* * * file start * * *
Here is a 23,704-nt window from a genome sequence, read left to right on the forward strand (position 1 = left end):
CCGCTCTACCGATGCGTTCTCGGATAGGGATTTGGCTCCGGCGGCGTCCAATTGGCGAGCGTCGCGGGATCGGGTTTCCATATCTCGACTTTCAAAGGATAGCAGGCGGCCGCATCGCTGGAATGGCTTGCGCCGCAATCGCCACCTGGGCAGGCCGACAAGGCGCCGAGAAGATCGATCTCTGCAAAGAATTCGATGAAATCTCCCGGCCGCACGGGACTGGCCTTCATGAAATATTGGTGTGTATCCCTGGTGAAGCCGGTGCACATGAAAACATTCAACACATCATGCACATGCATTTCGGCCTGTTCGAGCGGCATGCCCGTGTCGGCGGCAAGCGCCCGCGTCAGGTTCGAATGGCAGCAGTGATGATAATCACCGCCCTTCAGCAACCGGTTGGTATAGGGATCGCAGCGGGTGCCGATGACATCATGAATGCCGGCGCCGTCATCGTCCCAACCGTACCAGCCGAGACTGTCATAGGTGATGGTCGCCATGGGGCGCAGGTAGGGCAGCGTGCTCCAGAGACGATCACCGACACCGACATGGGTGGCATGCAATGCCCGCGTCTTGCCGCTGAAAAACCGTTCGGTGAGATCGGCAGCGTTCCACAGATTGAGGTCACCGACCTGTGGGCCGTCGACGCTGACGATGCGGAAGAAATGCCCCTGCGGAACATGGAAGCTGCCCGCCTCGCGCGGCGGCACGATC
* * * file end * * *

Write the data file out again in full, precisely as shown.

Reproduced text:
Here is a 23,704-nt window from a genome sequence, read left to right on the forward strand (position 1 = left end):
CCGCTCTACCGATGCGTTCTCGGATAGGGATTTGGCTCCGGCGGCGTCCAATTGGCGAGCGTCGCGGGATCGGGTTTCCATATCTCGACTTTCAAAGGATAGCAGGCGGCCGCATCGCTGGAATGGCTTGCGCCGCAATCGCCACCTGGGCAGGCCGACAAGGCGCCGAGAAGATCGATCTCTGCAAAGAATTCGATGAAATCTCCCGGCCGCACGGGACTGGCCTTCATGAAATATTGGTGTGTATCCCTGGTGAAGCCGGTGCACATGAAAACATTCAACACATCATGCACATGCATTTCGGCCTGTTCGAGCGGCATGCCCGTGTCGGCGGCAAGCGCCCGCGTCAGGTTCGAATGGCAGCAGTGATGATAATCACCGCCCTTCAGCAACCGGTTGGTATAGGGATCGCAGCGGGTGCCGATGACATCATGAATGCCGGCGCCGTCATCGTCCCAACCGTACCAGCCGAGACTGTCATAGGTGATGGTCGCCATGGGGCGCAGGTAGGGCAGCGTGCTCCAGAGACGATCACCGACACCGACATGGGTGGCATGCAATGCCCGCGTCTTGCCGCTGAAAAACCGTTCGGTGAGATCGGCAGCGTTCCACAGATTGAGGTCACCGACCTGTGGGCCGTCGACGCTGACGATGCGGAAGAAATGCCCCTGCGGAACATGGAAGCTGCCCGCCTCGCGCGGCGGCACGATC